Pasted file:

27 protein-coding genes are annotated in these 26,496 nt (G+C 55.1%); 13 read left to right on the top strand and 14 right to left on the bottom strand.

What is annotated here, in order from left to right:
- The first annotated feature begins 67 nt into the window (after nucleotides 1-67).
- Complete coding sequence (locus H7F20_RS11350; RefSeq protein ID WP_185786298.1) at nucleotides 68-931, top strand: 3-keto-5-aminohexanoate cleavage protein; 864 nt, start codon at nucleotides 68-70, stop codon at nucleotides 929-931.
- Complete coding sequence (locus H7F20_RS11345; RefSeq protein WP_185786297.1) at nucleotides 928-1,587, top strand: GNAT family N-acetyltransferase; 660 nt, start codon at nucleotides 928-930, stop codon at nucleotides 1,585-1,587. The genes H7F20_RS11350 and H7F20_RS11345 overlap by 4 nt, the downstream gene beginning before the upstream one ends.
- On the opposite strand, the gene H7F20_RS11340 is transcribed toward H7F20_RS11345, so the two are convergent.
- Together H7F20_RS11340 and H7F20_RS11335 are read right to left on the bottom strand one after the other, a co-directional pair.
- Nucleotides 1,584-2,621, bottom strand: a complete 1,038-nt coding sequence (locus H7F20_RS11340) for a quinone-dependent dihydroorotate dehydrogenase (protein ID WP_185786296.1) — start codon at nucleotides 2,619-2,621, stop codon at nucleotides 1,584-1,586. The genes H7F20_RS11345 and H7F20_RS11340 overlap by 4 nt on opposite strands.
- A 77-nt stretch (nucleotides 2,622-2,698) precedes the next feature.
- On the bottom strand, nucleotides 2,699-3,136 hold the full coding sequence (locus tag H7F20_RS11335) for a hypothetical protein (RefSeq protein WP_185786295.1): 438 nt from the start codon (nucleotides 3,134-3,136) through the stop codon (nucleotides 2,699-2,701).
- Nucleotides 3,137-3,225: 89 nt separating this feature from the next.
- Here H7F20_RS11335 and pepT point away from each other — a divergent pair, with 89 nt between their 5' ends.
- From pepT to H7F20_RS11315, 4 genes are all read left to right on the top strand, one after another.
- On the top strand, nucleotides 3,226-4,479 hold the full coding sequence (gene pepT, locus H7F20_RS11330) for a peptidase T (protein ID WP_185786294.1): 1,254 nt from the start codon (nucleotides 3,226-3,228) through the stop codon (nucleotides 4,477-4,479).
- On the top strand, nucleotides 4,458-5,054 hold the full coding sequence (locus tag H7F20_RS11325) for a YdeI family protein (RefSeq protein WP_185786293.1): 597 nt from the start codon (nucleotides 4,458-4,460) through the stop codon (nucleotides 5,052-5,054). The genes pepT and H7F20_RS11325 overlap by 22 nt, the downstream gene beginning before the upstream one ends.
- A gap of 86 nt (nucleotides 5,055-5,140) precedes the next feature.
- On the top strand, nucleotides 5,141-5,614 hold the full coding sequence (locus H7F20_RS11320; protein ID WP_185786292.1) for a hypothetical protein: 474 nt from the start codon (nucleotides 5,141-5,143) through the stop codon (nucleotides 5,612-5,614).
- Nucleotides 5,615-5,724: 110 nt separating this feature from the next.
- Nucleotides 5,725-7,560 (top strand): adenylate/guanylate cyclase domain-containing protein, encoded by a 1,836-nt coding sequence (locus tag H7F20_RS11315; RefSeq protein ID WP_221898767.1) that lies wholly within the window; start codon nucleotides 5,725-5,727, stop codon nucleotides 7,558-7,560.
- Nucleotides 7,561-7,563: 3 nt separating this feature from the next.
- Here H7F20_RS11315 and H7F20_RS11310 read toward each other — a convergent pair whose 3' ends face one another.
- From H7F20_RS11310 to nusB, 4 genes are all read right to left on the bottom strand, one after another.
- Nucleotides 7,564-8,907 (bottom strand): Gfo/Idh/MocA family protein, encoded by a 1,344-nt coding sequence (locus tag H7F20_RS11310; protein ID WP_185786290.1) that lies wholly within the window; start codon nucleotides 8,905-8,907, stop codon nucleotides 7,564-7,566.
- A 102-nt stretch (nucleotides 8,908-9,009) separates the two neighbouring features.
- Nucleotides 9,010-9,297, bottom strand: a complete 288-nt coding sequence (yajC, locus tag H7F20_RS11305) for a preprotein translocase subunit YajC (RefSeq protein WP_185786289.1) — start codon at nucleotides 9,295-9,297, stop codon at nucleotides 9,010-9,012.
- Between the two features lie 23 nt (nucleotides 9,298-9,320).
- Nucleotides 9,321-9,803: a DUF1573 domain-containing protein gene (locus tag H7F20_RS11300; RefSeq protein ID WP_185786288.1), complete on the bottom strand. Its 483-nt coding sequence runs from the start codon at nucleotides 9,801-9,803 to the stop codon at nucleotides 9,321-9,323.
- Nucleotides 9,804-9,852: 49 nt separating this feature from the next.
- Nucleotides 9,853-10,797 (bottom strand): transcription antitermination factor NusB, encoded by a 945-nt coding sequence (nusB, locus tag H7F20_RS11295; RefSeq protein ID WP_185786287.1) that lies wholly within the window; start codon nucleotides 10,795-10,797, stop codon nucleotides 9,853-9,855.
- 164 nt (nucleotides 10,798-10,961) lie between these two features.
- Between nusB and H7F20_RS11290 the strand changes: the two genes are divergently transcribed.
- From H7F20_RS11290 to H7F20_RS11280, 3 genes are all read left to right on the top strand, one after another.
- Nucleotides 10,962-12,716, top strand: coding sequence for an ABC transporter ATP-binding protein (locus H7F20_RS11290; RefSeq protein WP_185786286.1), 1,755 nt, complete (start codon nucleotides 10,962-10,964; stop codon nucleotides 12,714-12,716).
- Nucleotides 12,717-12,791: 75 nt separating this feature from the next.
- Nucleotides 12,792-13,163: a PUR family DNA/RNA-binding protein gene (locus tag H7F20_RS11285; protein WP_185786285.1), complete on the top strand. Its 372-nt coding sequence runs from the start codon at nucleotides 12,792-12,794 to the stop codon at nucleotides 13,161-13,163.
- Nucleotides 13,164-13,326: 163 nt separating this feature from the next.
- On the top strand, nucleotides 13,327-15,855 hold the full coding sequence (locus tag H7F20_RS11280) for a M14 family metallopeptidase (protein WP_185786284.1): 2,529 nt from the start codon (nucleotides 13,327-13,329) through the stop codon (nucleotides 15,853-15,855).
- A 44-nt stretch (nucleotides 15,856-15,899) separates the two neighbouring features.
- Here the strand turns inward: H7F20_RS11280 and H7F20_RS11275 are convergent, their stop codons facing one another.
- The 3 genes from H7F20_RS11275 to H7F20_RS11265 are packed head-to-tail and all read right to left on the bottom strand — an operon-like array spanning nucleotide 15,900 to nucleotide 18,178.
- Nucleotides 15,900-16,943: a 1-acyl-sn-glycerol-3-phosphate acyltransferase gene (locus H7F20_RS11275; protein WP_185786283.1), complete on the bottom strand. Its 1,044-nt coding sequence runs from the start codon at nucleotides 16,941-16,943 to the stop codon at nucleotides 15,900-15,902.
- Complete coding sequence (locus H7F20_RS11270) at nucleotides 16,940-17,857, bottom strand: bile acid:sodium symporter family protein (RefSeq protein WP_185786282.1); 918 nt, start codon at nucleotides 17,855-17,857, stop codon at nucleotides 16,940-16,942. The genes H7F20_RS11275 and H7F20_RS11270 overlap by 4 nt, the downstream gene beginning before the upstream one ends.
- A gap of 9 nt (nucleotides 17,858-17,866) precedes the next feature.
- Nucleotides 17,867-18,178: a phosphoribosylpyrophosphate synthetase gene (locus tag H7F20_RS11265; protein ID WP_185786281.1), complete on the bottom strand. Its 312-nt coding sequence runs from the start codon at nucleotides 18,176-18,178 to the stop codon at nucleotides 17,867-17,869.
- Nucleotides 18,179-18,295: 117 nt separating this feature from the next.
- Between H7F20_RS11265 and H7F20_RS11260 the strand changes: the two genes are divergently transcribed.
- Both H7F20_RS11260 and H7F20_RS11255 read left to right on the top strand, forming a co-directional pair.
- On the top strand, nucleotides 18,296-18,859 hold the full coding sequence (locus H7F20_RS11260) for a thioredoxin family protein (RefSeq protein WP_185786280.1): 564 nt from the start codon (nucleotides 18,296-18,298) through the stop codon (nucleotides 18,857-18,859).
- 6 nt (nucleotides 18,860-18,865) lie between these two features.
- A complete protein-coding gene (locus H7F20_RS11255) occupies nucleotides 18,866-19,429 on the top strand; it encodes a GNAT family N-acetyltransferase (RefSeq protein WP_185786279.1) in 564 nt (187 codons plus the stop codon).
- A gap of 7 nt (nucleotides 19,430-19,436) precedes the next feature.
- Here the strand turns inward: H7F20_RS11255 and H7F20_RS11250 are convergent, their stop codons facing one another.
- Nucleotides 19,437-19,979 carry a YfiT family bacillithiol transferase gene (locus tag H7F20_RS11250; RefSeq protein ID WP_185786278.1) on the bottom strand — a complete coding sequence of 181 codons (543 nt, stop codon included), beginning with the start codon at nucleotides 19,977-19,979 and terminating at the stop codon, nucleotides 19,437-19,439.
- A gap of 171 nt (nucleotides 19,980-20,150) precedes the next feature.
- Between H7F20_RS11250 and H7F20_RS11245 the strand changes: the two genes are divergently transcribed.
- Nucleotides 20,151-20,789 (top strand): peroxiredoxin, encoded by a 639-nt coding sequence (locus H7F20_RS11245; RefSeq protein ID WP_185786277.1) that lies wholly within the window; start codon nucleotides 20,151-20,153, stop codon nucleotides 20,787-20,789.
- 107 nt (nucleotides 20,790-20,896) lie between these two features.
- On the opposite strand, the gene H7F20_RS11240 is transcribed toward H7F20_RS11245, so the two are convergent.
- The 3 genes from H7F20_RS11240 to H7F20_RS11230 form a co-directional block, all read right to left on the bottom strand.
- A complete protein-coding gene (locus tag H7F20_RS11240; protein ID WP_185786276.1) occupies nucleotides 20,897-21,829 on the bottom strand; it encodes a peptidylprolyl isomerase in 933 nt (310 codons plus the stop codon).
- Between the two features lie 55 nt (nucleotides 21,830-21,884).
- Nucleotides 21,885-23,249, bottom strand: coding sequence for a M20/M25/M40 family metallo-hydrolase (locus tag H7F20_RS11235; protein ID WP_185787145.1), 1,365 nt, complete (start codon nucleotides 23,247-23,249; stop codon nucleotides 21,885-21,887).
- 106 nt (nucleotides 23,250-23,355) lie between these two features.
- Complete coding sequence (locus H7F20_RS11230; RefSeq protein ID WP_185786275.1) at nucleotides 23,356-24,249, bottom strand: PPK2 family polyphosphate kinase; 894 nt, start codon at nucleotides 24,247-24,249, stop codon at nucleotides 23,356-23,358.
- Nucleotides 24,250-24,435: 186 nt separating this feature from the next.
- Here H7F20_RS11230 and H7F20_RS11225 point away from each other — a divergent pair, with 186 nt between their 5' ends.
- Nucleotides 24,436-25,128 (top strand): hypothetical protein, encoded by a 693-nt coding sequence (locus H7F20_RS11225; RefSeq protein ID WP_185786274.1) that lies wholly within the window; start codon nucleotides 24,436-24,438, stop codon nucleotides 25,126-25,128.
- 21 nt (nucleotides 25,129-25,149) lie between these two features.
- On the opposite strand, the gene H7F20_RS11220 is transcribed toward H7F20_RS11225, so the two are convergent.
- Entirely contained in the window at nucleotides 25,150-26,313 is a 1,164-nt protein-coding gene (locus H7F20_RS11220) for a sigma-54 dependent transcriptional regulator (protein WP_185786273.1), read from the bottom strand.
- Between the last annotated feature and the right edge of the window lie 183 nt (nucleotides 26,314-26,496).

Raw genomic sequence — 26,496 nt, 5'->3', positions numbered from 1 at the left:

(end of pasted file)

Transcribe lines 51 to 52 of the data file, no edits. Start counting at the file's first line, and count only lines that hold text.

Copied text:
- A gap of 7 nt (nucleotides 19,430-19,436) precedes the next feature.
- Here the strand turns inward: H7F20_RS11255 and H7F20_RS11250 are convergent, their stop codons facing one another.